The letter “J,” when was it invented?

Do You Know the Last Letter Added to the Alphabet? (It Wasn’t Z). Updated: May 20, 2020  Please read the Reader’s Digest article by: “Claire Nowak…“For example, you probably think the last letter added to the alphabet was “Z” — and yet, it actually wasn’t. Here are more interesting facts like this that will blow your mind.

“Yet that alphabet could have been drastically different. It used to have six more letters that were eventually dropped. And in a perfect example of irony, the alphabet we know today was not created alphabetically. “Z” may be the last letter in alphabetical order, but the last letter added to our alphabet was actually “J.”

 


Most recently, Gian Giorgio Trissino was given credit for the change, as far back as 1524.

“In the Roman alphabet, the English alphabet’s father,“J” wasn’t a letter…Both letters were used interchangeably to write the vowel sound /i/ (like the “i” in igloo) and the consonant sound /j/ (like the “y” in yes). Then along came Gian Giorgio Trissino, a grammarian who wanted to reform Italian linguistics. https://www.rd.com/culture/last letter. (You can read the whole article by using the keywords,last letter.”)

The Last Letter Added to the English Alphabet Wasn’t Z “Talk About Irony: The Last Letter Added to the Alphabet Wasn’t “Z”: Claire Nowak and Bruce Gruber, both have articles published in Readers Digest explaining the history of the letter “J.”

 “There Used to Be Six More Letters in the English Alphabet! You thought you knew your ABCs, but our alphabet used to have a total of 32 letters instead of the 26.”…“Yet that alphabet could have been drastically different. It used to have six more letters that were eventually dropped. And in a perfect example of irony, the alphabet we know today was not created alphabetically. “Z” may be the last letter in alphabetical order, but the last letter added to our alphabet was actually “J”…In the Roman alphabet, the English alphabet’s father, “J” wasn’t a letter. It was just a fancier way of writing the letter “I” called a swash. When lowercase “i”s were used as numerals, the lowercase “j” marked the end of a series of ones, like “XIIJ” or “xiij” for 13. Both letters were used interchangeably to write the vowel sound /i/ (like the “i” in igloo) and the consonant sound /j/ (like the “y” in yes).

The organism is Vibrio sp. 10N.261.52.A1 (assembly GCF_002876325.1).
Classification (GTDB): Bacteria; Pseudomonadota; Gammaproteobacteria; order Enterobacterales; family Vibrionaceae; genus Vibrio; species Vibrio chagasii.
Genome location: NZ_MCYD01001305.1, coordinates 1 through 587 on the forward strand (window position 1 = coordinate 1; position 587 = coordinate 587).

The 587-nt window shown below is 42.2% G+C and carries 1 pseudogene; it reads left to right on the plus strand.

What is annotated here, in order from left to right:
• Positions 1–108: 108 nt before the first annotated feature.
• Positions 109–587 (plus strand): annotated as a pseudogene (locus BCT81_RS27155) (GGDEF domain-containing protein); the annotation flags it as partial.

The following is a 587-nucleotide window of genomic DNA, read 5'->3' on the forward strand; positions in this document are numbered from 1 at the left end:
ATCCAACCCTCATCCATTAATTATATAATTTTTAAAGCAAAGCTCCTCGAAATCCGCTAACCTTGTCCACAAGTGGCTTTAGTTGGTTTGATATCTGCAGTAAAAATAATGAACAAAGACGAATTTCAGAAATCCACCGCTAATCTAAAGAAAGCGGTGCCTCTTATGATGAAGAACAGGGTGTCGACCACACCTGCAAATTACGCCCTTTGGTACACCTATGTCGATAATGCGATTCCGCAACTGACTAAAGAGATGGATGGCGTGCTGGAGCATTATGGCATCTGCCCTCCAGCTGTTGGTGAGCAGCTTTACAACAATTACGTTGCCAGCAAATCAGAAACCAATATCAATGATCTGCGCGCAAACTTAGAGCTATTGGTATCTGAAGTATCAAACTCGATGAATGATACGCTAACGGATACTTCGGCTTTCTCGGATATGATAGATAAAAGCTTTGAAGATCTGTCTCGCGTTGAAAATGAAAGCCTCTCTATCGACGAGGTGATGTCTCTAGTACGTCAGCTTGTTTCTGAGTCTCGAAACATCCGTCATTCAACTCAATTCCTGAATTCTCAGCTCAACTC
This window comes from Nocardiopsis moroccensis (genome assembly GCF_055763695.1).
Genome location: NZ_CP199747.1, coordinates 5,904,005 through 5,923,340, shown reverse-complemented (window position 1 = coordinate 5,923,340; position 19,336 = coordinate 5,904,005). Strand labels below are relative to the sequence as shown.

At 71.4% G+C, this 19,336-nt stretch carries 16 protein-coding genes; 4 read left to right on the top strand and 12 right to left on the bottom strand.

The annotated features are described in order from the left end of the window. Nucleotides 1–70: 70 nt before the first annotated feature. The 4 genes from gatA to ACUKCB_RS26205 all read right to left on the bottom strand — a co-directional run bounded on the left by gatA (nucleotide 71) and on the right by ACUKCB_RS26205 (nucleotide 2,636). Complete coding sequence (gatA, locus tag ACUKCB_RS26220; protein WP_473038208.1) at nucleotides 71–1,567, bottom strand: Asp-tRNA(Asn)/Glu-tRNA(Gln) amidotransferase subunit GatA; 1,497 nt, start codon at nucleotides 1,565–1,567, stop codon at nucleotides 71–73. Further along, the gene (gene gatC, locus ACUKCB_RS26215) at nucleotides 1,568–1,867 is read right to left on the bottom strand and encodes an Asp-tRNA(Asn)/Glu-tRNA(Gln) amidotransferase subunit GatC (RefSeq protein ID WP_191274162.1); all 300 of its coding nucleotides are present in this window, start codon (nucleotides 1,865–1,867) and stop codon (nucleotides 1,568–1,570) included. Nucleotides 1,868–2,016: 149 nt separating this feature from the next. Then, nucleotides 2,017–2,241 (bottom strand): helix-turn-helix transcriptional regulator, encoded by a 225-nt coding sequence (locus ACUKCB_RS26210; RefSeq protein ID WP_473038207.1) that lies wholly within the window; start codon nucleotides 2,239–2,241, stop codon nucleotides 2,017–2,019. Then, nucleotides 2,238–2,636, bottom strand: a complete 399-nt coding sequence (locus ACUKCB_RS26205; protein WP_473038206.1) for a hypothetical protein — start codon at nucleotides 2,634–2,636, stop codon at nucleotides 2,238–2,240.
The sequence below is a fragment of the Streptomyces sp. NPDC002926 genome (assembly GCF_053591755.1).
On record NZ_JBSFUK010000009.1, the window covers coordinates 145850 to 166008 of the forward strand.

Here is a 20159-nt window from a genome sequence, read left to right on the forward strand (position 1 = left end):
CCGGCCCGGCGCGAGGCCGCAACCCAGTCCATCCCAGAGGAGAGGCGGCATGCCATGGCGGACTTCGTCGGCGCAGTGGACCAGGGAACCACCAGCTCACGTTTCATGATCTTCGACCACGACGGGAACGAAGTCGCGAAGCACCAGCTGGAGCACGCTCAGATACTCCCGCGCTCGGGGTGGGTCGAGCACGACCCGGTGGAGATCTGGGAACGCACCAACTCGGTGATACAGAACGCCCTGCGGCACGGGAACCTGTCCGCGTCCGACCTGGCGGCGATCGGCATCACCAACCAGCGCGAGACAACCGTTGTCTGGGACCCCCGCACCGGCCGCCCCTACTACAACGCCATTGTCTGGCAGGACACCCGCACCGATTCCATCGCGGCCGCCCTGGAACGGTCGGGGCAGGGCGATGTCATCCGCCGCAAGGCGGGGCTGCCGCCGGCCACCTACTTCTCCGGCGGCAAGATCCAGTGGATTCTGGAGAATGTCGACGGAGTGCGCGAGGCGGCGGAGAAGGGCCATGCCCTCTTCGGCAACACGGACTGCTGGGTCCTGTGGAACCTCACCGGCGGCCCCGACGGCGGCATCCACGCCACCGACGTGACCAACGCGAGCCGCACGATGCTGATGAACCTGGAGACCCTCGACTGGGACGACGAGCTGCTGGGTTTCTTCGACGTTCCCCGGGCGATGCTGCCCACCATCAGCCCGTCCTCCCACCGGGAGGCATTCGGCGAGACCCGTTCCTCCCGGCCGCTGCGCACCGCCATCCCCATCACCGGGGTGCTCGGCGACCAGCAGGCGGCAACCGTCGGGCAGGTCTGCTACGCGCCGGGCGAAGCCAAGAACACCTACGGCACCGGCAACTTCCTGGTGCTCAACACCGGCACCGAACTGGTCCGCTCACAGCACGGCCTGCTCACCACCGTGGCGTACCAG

“Then along came Gian Giorgio Trissino, a grammarian who wanted to reform Italian linguistics. In 1524, he wrote an essay that identified “I” and “J” as two separate letters. “I” distinguished the aforementioned vowel, and “J” became a consonant that probably sounded more like the “j” in Beijing. Others later adopted his use of “J,” but Romance languages altered its pronunciation to the “j” we’re familiar with (as in jam)…”The first English book to explain the difference between the two letters was published in 1633, and the rest is linguistic history. If not for good ol’ Trissino, then jolly Jack and joyful  Jill couldn’t jump and juggle in the jungle while jostling  Joe for his banjo. What a sad world that would be.”